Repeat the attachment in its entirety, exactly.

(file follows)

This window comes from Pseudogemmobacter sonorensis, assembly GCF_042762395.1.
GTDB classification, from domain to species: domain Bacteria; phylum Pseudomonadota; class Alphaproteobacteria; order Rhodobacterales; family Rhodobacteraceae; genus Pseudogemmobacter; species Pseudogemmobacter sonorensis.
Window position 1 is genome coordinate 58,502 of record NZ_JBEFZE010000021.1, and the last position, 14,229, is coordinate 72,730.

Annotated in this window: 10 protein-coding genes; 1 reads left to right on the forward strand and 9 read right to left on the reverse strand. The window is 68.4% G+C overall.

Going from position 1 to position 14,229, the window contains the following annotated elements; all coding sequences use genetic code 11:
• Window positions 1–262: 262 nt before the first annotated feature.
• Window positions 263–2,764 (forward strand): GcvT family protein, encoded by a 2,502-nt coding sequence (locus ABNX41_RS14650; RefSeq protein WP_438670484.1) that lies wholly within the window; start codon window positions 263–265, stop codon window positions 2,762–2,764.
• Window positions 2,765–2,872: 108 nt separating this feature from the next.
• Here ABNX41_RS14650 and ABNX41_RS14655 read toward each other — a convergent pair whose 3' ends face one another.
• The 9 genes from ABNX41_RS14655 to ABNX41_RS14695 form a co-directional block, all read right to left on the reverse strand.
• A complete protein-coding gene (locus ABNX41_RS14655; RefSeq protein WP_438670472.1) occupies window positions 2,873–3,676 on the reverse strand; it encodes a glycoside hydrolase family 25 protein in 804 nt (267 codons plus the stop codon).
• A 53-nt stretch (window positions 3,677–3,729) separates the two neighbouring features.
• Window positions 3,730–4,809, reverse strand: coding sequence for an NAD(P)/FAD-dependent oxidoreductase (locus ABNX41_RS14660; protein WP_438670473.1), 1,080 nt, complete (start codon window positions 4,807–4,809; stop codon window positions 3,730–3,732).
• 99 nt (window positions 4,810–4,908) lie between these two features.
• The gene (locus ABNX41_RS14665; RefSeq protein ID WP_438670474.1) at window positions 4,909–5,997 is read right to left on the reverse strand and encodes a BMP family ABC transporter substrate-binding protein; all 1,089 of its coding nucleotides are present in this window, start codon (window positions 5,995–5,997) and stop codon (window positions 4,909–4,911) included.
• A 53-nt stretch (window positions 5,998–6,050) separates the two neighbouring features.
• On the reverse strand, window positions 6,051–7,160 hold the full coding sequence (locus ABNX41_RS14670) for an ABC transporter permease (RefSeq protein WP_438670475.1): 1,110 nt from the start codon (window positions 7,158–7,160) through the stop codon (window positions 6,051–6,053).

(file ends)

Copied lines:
This window comes from Pseudogemmobacter sonorensis, assembly GCF_042762395.1.
GTDB classification, from domain to species: domain Bacteria; phylum Pseudomonadota; class Alphaproteobacteria; order Rhodobacterales; family Rhodobacteraceae; genus Pseudogemmobacter; species Pseudogemmobacter sonorensis.
Window position 1 is genome coordinate 58,502 of record NZ_JBEFZE010000021.1, and the last position, 14,229, is coordinate 72,730.

Annotated in this window: 10 protein-coding genes; 1 reads left to right on the forward strand and 9 read right to left on the reverse strand. The window is 68.4% G+C overall.

Going from position 1 to position 14,229, the window contains the following annotated elements; all coding sequences use genetic code 11:
• Window positions 1–262: 262 nt before the first annotated feature.
• Window positions 263–2,764 (forward strand): GcvT family protein, encoded by a 2,502-nt coding sequence (locus ABNX41_RS14650; RefSeq protein WP_438670484.1) that lies wholly within the window; start codon window positions 263–265, stop codon window positions 2,762–2,764.
• Window positions 2,765–2,872: 108 nt separating this feature from the next.
• Here ABNX41_RS14650 and ABNX41_RS14655 read toward each other — a convergent pair whose 3' ends face one another.
• The 9 genes from ABNX41_RS14655 to ABNX41_RS14695 form a co-directional block, all read right to left on the reverse strand.
• A complete protein-coding gene (locus ABNX41_RS14655; RefSeq protein WP_438670472.1) occupies window positions 2,873–3,676 on the reverse strand; it encodes a glycoside hydrolase family 25 protein in 804 nt (267 codons plus the stop codon).
• A 53-nt stretch (window positions 3,677–3,729) separates the two neighbouring features.
• Window positions 3,730–4,809, reverse strand: coding sequence for an NAD(P)/FAD-dependent oxidoreductase (locus ABNX41_RS14660; protein WP_438670473.1), 1,080 nt, complete (start codon window positions 4,807–4,809; stop codon window positions 3,730–3,732).
• 99 nt (window positions 4,810–4,908) lie between these two features.
• The gene (locus ABNX41_RS14665; RefSeq protein ID WP_438670474.1) at window positions 4,909–5,997 is read right to left on the reverse strand and encodes a BMP family ABC transporter substrate-binding protein; all 1,089 of its coding nucleotides are present in this window, start codon (window positions 5,995–5,997) and stop codon (window positions 4,909–4,911) included.
• A 53-nt stretch (window positions 5,998–6,050) separates the two neighbouring features.
• On the reverse strand, window positions 6,051–7,160 hold the full coding sequence (locus ABNX41_RS14670) for an ABC transporter permease (RefSeq protein WP_438670475.1): 1,110 nt from the start codon (window positions 7,158–7,160) through the stop codon (window positions 6,051–6,053).